Is the strategy paying off?

It is going by the result of the last examinations. We presented 21,000 students for the qualifying exam out of which 11,000 qualified for our sponsorship to write WAEC and NECO. Out of those we sponsored, 3,300 obtained five credits and above that include English and Mathematics. The most interesting thing was that those left out of government sponsorship due to poor performance in the qualifying exam, over 5,000 of them passed, and we are making a refund of N75million to affected parents. In the NECO exam, we had 77 per cent pass and WAEC 70 per cent with 48 per cent coming from public schools. And this is a state where we used to have five per cent in the NECO and WAEC exams.   We talk about fighting poverty and illiteracy but it is evident that you cannot fight poverty without education and, for emphasis, public education because 90 per cent of the population attend public schools; if you address this problem, you have constructively addressed poverty. The purpose of providing basic education is that it guarantees the beneficiaries the opportunity to be self-employed. The population is here and the opportunity is here. Our intention is that by 2018, all our boarding secondary schools, girls in particular, would have been comprehensive with everything, because if what we leave behind is a legacy in education, we would have achieved our mission. We also believe that if you want to empower the ordinary people or the middle class, you have to help them more in the area where they spend their earnings. They spend the bulk of their money sending their children to private schools; so if the public schools are improved, they will make more savings. The next thing is security which makes other things achievable, and even with security, you need intelligence to predict, plan and focus on where the problem is coming from, and nip it in the bud. So we are building a solid foundation in Katsina to make the difference. The foundation is to address the problems of education, health, drinkable water because if you provide safe drinking water, you are cutting off 50 per cent of water borne diseases. And all these cannot be achieved without education and, unfortunately, we lost it long time ago. It has been systematic and became more pronounced in the last eight years, and it is worse in the North-West.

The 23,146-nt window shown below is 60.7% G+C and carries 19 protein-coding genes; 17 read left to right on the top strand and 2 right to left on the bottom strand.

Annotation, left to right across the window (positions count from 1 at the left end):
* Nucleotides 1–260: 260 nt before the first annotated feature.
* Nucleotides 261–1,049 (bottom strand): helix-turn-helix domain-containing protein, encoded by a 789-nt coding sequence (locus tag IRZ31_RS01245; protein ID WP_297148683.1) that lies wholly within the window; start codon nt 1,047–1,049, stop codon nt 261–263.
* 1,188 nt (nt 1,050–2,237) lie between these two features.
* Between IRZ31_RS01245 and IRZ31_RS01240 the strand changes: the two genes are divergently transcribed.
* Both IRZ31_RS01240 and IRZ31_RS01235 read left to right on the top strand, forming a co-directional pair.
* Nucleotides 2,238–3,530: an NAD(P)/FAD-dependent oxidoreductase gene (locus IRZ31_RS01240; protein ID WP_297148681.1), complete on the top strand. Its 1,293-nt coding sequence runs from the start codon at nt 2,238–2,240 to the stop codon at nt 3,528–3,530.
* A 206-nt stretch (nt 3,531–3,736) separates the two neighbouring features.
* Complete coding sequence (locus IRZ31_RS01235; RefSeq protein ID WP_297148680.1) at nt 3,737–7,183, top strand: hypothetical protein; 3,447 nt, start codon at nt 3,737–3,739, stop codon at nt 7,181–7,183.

How?

We have the highest population in terms of poverty, illiteracy and all the vices put together if you come to the North-West. I think it is only the North-East that is ahead of us and that is because of Boko Haram. We believe if we get it right in the North-West, it will have positive impact in the whole of the country. The important thing we must all focus in this country is leadership. When we get it right, every other thing will fall in place.